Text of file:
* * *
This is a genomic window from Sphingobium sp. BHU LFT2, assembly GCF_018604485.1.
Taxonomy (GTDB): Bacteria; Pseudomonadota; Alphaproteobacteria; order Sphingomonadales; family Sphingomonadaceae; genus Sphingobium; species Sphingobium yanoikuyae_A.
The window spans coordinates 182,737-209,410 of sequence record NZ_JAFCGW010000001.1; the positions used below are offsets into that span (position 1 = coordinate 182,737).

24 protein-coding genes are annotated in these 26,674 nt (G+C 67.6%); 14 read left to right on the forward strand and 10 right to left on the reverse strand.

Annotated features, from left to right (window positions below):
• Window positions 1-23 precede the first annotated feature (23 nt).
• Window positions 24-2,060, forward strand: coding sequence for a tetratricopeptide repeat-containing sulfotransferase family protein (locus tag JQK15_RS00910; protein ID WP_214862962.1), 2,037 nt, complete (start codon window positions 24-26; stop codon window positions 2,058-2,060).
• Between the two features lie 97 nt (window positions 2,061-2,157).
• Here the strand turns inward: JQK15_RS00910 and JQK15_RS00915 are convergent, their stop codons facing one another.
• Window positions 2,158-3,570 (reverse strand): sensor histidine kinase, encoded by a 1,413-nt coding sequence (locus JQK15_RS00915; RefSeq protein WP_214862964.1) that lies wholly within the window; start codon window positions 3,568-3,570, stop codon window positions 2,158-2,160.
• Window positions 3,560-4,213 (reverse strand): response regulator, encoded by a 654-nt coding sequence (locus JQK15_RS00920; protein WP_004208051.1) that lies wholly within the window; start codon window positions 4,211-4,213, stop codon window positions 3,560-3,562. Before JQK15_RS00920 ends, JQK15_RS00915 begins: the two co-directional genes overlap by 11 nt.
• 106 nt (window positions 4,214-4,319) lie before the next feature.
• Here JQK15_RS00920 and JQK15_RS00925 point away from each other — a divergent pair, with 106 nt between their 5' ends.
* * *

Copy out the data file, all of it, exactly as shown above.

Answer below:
This is a genomic window from Sphingobium sp. BHU LFT2, assembly GCF_018604485.1.
Taxonomy (GTDB): Bacteria; Pseudomonadota; Alphaproteobacteria; order Sphingomonadales; family Sphingomonadaceae; genus Sphingobium; species Sphingobium yanoikuyae_A.
The window spans coordinates 182,737-209,410 of sequence record NZ_JAFCGW010000001.1; the positions used below are offsets into that span (position 1 = coordinate 182,737).

24 protein-coding genes are annotated in these 26,674 nt (G+C 67.6%); 14 read left to right on the forward strand and 10 right to left on the reverse strand.

Annotated features, from left to right (window positions below):
• Window positions 1-23 precede the first annotated feature (23 nt).
• Window positions 24-2,060, forward strand: coding sequence for a tetratricopeptide repeat-containing sulfotransferase family protein (locus tag JQK15_RS00910; protein ID WP_214862962.1), 2,037 nt, complete (start codon window positions 24-26; stop codon window positions 2,058-2,060).
• Between the two features lie 97 nt (window positions 2,061-2,157).
• Here the strand turns inward: JQK15_RS00910 and JQK15_RS00915 are convergent, their stop codons facing one another.
• Window positions 2,158-3,570 (reverse strand): sensor histidine kinase, encoded by a 1,413-nt coding sequence (locus JQK15_RS00915; RefSeq protein WP_214862964.1) that lies wholly within the window; start codon window positions 3,568-3,570, stop codon window positions 2,158-2,160.
• Window positions 3,560-4,213 (reverse strand): response regulator, encoded by a 654-nt coding sequence (locus JQK15_RS00920; protein WP_004208051.1) that lies wholly within the window; start codon window positions 4,211-4,213, stop codon window positions 3,560-3,562. Before JQK15_RS00920 ends, JQK15_RS00915 begins: the two co-directional genes overlap by 11 nt.
• 106 nt (window positions 4,214-4,319) lie before the next feature.
• Here JQK15_RS00920 and JQK15_RS00925 point away from each other — a divergent pair, with 106 nt between their 5' ends.